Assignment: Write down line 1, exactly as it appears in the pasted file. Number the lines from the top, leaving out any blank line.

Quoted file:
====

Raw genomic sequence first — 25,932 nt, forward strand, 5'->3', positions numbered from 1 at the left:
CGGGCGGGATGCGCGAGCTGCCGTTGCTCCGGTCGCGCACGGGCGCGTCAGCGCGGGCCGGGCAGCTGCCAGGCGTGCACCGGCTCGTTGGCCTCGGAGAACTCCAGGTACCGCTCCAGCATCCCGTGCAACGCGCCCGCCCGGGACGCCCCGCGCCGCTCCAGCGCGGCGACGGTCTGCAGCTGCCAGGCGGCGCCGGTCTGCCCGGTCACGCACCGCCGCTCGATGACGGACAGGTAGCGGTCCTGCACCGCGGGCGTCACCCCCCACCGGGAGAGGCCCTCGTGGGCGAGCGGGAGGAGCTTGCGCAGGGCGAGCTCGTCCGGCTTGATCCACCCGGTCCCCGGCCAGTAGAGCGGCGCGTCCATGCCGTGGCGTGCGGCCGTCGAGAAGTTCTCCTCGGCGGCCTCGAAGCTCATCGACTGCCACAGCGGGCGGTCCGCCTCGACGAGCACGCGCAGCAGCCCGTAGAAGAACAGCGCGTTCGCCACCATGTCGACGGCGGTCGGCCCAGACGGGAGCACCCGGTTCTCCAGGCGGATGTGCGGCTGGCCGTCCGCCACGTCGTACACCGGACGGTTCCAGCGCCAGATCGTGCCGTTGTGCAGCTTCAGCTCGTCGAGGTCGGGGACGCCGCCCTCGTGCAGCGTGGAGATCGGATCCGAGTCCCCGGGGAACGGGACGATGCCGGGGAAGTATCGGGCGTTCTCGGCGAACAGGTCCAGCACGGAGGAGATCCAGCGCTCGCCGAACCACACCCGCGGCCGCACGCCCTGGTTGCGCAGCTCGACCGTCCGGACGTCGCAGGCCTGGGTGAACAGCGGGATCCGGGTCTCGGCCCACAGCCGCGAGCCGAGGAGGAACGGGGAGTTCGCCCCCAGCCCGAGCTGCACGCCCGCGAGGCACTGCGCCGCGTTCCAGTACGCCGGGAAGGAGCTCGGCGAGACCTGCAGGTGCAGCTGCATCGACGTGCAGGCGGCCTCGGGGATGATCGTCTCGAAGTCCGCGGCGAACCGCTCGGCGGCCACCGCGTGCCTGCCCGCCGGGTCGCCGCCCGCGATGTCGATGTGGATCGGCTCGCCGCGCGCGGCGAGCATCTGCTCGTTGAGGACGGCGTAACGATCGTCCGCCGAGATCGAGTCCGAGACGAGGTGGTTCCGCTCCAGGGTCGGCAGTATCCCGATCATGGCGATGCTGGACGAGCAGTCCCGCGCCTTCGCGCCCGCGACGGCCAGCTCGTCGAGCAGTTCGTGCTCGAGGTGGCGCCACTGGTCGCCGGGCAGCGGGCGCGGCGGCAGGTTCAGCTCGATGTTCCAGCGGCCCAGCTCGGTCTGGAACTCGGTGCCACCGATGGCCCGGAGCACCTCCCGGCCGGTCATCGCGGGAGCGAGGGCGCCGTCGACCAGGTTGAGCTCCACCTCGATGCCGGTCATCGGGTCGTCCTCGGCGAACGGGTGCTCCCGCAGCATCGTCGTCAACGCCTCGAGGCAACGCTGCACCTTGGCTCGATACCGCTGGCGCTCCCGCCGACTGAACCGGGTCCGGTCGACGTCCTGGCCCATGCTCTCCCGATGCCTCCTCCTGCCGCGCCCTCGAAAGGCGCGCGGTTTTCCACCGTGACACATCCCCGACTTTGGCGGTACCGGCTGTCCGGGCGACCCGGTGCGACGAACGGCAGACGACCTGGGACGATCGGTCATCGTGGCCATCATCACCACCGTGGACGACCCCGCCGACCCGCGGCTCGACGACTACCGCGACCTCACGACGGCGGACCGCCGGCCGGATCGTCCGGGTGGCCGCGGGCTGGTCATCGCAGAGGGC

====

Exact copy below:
Raw genomic sequence first — 25,932 nt, forward strand, 5'->3', positions numbered from 1 at the left: